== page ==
The attention of the public is respectfully solicited
fjtt above which are of superior quality and war
psted genuine from the manufacturers in Paris.
sale by S.PUK IJSK l UKJU. '
Hon. Dec 18, 1852-32-tf ' Kaahumanu St.
pOR SALE. Two Dwelling Houses, each con-(-
taining 4 rooms, detached Cook House, and en-
- w-.J : T1, T - Vino mt-rt
: fee simple. Price fSOO each, which is less than
the first cost. Apply to SAMUEL JOHNSON
1 tte premises. :
Bonolulu, Dec 28, 1851-tf-34
iROV TTTr"nT.r5 Several narties havinr made
A inquiries for Iron Hurdles, the undersigned will
f!ad to order from England any number required,
1 delivered here at cost and charges, and the
anl commission on such a transaction.
At he expects a vessel out next falL those parties
w pTe in their orders immediately, say in time
first mail, may get them out by that convey
ance. ; " ; .i -.
Ewy information respecting the probable cost laid
i05Bke,wiU be furnished by R. C. J ANION.
IRLS OF LADING for aU5 t Polynesian
Hi Offica. - n Julr 26 I
TJOW LANDING AND FOR SALE. splen
Al did assortment of English, German and
French Goods, Ex. Mexican brig Moctezuma, viz :
Printed Jacconets, two blue prints.
Two blue embossed prints, blue and colored prints,
Turkey red prints with yellow fringe.
Plain turkey red cloth, fancy prints, white shirtings,
liiue carts, grey domestics, blue twills.
Grey American twills, white dp,, regatta stripes.
Bengal stripes, white blue striped bed ticks.
Denims, white checked muslins.
White cotton, small lace, checks and stripes.
Musquito gauze, victoria lawns.
Cream colored sheetings, bleached sheetings.
Turkey red and white hdk'fs, printed hdk'fs.
Brocade ponchos, woolen ponchos.
Orleans black and colored, woolen blankets.
Cotton and linen thread, white and colored do.
Printed corahs, ladies silk dresses, muslin do.
White and figured muslins, silk hat ribbon, silk
Black satin, satan shawls, half linen and linen drills,
hite and fancy colored elastics, pantaloonlKtuffi.
Buckskin, towefgranaburghs, burlaps, bunting.
Canvass, emptjgs, silk umbrellas, cotton do.
Silk parasols, elastic suspenders, Berlin wool.
Clothixg, Shims & Hosiekt.
Children's Cotton stockings, ladies' stockings.
Men's Cotton socks, woolen do.
Sailors woolen stockings and socks, do jackets.
Wool shirts, beaver iarketa.
Cotton drawers and under-ehirts, regatta cotton do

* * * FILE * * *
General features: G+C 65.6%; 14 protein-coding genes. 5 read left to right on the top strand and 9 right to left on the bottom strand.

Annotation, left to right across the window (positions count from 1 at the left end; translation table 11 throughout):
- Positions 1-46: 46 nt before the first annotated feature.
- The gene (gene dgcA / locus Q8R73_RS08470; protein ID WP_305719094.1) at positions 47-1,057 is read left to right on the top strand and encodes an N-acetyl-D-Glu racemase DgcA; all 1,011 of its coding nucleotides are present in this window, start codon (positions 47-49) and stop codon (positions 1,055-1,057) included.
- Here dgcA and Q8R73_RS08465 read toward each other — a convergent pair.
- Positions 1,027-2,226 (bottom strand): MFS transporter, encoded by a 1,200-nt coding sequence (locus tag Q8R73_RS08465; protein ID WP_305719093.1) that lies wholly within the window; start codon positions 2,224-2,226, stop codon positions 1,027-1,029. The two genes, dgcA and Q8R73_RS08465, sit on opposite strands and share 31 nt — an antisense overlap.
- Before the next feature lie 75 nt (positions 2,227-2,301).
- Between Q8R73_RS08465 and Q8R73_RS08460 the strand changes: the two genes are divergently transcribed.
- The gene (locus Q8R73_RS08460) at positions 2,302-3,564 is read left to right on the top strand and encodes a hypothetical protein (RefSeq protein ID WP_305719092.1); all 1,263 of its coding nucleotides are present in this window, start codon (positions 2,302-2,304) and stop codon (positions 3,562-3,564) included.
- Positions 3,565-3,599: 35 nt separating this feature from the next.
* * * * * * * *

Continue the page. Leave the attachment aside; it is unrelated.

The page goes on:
A splendid assortment of readv-made coats.
J ackets and pantaloons of all kinds, cloth mantles:
Paramatta do., flannel shirts.
Boots, Shoes, Hats, &c,
Sailor's shoes, men's shoes, lasting gaiters.
Ladies shoes and boots.
Italian straw hats of two kinds, awake hats.
Blue navy caps.
Assorted blank books, foolscap paper, medium do.
Pocket-books, memorandum books.
Paovisioxs, Geocekies and Liqcobs.
Refined loaf sugar, superior butter in stone-jars.
Sweet salad oil, French bottle-fruits, as'td pickles.
Durham mustard, vinegar.
Superior Holland and common gin, port wine.
Madeira, Cognac, 6tearine candles, colojnie water.
Havana cigars, Regalia, common and London shape.
j-Avenaer water, .Florida water, perrumed soap.
Pomade, Liverpool and Castile soap.
Best linseed oil, best tarred cordage, seizing stuiT.
Housing and sewing twine, copper in sheets.
Composition, nails, oil paints.
Hardware, Glasswars, Cuockert & Sundries
Artificial flowers, musical boxes, toys.
Mathematical boxes, necessaries, cigar boxes.
Finger cups, tumblers, wine glasses, cruet stands.
Salt-cellars, mugs, jugs, flat and soup plates, needles
Jielgian rose nails, blued tacks, pointes de Pans.
Lead in sheets, iron do, English iron in bars.
Tin plates, canister gun-powder.
Revolving pistols in cases with implements.
Percussion caps, brass butt hinges.
Brass harness buckles, screw-eyed augers.
Caulking irons, brass headed compasses.
Square pointed compasses, brass curtain rings.
Beach head gimblets, carpenter's Scotch braces.
G. S. sugar tongs, spring top powder-flasks with
Wood and bone cork-screws, steel pens with holders
Razors on cards and in cases, ground sash brushes.
Tooth brushes, cloth brushes, horse brushes
Shoe brushes, hair brushes, white horn combs.
Ivory B. combs, stained horn combs.
Wooden bowl pipes, eyed tree shovels.
Iron bedsteads, bvass cut cupboard locks.
Brass box do., brass padlocks, japan ed iron padlocks
Scissors, pen and pocket knives.
Bone handle jack-knives, table knives and forks.
Carvers, Cocoa-wood handle butcher-knives.
B. M. table spoons, do, teaspoons, do soup ladles.
B. M. tea and coffee services, sailor's palms.
C. S. saws, web's saw blades.
Flat spring bolts, bright Kent hammers.